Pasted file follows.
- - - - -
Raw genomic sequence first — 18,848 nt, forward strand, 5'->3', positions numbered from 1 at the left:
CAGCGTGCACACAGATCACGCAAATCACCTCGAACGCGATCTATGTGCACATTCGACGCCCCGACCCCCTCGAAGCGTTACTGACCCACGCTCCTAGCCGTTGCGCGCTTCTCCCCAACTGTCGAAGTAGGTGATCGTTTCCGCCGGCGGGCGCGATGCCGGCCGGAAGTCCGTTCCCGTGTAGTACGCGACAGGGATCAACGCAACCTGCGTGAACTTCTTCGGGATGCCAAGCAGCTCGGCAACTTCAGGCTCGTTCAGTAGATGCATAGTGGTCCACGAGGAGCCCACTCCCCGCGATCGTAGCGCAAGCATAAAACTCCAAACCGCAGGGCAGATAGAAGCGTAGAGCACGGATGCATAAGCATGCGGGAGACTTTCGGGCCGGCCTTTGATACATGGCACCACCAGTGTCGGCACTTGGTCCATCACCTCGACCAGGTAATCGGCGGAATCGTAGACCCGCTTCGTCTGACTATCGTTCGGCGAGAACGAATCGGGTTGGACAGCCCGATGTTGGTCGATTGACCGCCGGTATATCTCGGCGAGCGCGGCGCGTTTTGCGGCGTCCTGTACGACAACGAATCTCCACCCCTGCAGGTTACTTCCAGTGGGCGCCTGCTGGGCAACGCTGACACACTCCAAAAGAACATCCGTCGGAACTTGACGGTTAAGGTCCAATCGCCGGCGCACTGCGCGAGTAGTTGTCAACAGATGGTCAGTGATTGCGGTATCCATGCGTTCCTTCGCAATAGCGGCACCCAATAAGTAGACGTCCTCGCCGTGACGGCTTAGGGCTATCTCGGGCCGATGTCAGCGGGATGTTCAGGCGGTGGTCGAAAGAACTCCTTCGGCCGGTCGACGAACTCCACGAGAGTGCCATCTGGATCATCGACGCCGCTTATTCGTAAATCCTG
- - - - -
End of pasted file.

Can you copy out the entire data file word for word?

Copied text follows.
Raw genomic sequence first — 18,848 nt, forward strand, 5'->3', positions numbered from 1 at the left:
CAGCGTGCACACAGATCACGCAAATCACCTCGAACGCGATCTATGTGCACATTCGACGCCCCGACCCCCTCGAAGCGTTACTGACCCACGCTCCTAGCCGTTGCGCGCTTCTCCCCAACTGTCGAAGTAGGTGATCGTTTCCGCCGGCGGGCGCGATGCCGGCCGGAAGTCCGTTCCCGTGTAGTACGCGACAGGGATCAACGCAACCTGCGTGAACTTCTTCGGGATGCCAAGCAGCTCGGCAACTTCAGGCTCGTTCAGTAGATGCATAGTGGTCCACGAGGAGCCCACTCCCCGCGATCGTAGCGCAAGCATAAAACTCCAAACCGCAGGGCAGATAGAAGCGTAGAGCACGGATGCATAAGCATGCGGGAGACTTTCGGGCCGGCCTTTGATACATGGCACCACCAGTGTCGGCACTTGGTCCATCACCTCGACCAGGTAATCGGCGGAATCGTAGACCCGCTTCGTCTGACTATCGTTCGGCGAGAACGAATCGGGTTGGACAGCCCGATGTTGGTCGATTGACCGCCGGTATATCTCGGCGAGCGCGGCGCGTTTTGCGGCGTCCTGTACGACAACGAATCTCCACCCCTGCAGGTTACTTCCAGTGGGCGCCTGCTGGGCAACGCTGACACACTCCAAAAGAACATCCGTCGGAACTTGACGGTTAAGGTCCAATCGCCGGCGCACTGCGCGAGTAGTTGTCAACAGATGGTCAGTGATTGCGGTATCCATGCGTTCCTTCGCAATAGCGGCACCCAATAAGTAGACGTCCTCGCCGTGACGGCTTAGGGCTATCTCGGGCCGATGTCAGCGGGATGTTCAGGCGGTGGTCGAAAGAACTCCTTCGGCCGGTCGACGAACTCCACGAGAGTGCCATCTGGATCATCGACGCCGCTTATTCGTAAATCCTG